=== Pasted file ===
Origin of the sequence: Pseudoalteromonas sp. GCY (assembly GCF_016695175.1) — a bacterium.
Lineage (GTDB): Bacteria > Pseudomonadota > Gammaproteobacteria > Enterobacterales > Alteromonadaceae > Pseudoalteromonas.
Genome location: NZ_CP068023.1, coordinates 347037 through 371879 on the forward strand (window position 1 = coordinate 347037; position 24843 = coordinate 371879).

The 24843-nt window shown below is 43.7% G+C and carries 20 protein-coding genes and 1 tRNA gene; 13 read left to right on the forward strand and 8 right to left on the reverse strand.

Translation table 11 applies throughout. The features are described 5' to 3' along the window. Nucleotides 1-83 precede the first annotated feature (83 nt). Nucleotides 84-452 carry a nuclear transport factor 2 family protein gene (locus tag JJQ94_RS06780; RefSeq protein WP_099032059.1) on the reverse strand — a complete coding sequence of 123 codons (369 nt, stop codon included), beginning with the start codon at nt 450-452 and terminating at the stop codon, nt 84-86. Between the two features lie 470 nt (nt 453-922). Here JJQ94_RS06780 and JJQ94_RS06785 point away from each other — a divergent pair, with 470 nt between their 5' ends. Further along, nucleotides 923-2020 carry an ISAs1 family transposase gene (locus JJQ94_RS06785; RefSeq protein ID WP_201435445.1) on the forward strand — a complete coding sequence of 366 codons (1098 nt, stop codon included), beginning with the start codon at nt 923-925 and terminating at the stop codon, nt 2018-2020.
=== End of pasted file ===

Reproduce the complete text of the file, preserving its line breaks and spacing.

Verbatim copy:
Origin of the sequence: Pseudoalteromonas sp. GCY (assembly GCF_016695175.1) — a bacterium.
Lineage (GTDB): Bacteria > Pseudomonadota > Gammaproteobacteria > Enterobacterales > Alteromonadaceae > Pseudoalteromonas.
Genome location: NZ_CP068023.1, coordinates 347037 through 371879 on the forward strand (window position 1 = coordinate 347037; position 24843 = coordinate 371879).

The 24843-nt window shown below is 43.7% G+C and carries 20 protein-coding genes and 1 tRNA gene; 13 read left to right on the forward strand and 8 right to left on the reverse strand.

Translation table 11 applies throughout. The features are described 5' to 3' along the window. Nucleotides 1-83 precede the first annotated feature (83 nt). Nucleotides 84-452 carry a nuclear transport factor 2 family protein gene (locus tag JJQ94_RS06780; RefSeq protein WP_099032059.1) on the reverse strand — a complete coding sequence of 123 codons (369 nt, stop codon included), beginning with the start codon at nt 450-452 and terminating at the stop codon, nt 84-86. Between the two features lie 470 nt (nt 453-922). Here JJQ94_RS06780 and JJQ94_RS06785 point away from each other — a divergent pair, with 470 nt between their 5' ends. Further along, nucleotides 923-2020 carry an ISAs1 family transposase gene (locus JJQ94_RS06785; RefSeq protein ID WP_201435445.1) on the forward strand — a complete coding sequence of 366 codons (1098 nt, stop codon included), beginning with the start codon at nt 923-925 and terminating at the stop codon, nt 2018-2020.